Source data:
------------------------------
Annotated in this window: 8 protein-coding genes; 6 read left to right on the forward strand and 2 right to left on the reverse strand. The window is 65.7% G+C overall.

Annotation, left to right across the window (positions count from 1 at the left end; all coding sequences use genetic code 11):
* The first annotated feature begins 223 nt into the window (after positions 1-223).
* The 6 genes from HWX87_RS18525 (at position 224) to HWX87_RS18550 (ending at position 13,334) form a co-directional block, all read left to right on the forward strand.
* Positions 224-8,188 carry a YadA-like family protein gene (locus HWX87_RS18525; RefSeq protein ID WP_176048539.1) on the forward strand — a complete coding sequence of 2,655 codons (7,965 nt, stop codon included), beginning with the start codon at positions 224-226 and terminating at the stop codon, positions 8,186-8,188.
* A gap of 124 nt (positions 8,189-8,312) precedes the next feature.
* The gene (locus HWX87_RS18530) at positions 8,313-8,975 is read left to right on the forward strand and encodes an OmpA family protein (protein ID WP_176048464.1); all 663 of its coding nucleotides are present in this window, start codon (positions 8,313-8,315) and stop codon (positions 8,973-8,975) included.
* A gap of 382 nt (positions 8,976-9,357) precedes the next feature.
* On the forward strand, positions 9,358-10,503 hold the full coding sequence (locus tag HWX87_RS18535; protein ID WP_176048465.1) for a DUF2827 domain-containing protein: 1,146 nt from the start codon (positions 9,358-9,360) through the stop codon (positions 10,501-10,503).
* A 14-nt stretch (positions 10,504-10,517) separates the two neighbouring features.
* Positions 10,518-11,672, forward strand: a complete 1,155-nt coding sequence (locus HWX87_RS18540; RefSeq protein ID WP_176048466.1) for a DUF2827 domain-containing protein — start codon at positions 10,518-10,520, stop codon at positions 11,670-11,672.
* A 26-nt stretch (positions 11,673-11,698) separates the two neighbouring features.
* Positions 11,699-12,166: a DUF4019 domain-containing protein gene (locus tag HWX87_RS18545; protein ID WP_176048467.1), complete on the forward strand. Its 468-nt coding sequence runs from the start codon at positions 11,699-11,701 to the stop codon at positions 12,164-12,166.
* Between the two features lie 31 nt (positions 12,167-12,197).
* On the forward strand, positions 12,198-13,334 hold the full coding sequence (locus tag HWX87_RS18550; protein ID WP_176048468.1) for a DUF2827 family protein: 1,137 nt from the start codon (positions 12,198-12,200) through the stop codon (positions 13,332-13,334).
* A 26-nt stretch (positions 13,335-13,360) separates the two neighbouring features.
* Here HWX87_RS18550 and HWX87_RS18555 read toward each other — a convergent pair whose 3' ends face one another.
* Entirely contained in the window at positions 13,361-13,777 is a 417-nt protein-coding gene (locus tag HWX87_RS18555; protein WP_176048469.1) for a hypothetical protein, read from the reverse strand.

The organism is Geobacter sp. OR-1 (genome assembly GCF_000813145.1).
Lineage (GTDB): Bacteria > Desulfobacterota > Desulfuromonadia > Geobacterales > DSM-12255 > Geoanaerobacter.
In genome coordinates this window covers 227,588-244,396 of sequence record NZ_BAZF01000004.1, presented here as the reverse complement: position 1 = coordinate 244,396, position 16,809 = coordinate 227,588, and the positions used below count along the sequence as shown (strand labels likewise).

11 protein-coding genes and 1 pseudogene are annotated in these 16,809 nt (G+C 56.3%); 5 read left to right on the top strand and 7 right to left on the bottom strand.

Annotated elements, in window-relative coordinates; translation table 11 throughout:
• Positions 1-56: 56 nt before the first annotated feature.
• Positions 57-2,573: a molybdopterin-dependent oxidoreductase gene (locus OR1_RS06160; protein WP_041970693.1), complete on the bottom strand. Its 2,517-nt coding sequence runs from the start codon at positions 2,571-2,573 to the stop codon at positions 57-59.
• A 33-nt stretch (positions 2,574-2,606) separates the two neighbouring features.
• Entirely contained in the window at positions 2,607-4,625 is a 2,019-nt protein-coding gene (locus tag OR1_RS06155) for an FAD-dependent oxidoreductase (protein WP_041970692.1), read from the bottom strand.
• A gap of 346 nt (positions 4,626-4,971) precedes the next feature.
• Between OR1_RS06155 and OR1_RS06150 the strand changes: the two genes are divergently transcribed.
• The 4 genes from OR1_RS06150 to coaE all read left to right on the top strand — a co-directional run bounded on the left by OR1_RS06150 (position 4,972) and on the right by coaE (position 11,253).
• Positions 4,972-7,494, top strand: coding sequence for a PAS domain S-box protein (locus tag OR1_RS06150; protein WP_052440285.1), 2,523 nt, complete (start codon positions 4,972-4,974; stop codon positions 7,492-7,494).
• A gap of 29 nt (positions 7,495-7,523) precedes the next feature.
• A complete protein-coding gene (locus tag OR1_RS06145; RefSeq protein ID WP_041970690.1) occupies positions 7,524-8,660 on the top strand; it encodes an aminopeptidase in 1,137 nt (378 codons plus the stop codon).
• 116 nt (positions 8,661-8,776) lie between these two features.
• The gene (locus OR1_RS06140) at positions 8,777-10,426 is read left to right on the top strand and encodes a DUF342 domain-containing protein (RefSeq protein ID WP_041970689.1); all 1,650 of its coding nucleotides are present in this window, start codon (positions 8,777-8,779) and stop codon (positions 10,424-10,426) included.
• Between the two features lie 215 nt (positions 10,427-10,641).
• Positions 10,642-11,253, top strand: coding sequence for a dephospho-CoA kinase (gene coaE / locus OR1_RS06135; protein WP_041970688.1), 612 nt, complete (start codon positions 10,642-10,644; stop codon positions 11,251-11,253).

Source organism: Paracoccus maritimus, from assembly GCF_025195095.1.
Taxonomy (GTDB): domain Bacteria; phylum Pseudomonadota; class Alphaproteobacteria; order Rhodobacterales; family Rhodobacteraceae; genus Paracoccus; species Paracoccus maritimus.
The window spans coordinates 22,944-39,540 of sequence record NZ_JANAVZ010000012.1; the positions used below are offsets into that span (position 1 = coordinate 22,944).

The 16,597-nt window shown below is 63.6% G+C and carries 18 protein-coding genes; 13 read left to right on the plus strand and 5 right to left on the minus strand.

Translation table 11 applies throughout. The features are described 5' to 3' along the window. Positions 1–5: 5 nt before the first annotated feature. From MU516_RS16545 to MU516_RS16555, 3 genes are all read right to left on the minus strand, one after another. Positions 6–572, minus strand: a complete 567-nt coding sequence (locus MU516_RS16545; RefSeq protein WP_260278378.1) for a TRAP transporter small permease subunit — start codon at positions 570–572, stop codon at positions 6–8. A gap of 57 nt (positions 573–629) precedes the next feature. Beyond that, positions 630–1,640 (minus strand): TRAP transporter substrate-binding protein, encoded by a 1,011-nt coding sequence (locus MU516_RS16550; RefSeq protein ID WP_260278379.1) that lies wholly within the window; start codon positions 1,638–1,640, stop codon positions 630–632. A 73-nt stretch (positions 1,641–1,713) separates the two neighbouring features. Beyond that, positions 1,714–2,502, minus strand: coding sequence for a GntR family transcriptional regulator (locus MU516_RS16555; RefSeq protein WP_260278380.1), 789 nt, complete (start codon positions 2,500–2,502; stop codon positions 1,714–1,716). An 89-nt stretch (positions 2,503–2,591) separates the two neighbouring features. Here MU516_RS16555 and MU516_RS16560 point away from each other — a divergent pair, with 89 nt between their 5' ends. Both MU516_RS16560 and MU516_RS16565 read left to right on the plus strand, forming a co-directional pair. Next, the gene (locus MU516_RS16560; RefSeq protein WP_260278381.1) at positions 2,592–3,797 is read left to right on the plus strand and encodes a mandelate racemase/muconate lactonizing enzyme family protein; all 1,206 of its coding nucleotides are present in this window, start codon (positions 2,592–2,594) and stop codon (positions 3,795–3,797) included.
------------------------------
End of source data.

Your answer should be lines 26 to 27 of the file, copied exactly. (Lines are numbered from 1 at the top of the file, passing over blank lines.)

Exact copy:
• A 33-nt stretch (positions 2,574-2,606) separates the two neighbouring features.
• Entirely contained in the window at positions 2,607-4,625 is a 2,019-nt protein-coding gene (locus tag OR1_RS06155) for an FAD-dependent oxidoreductase (protein WP_041970692.1), read from the bottom strand.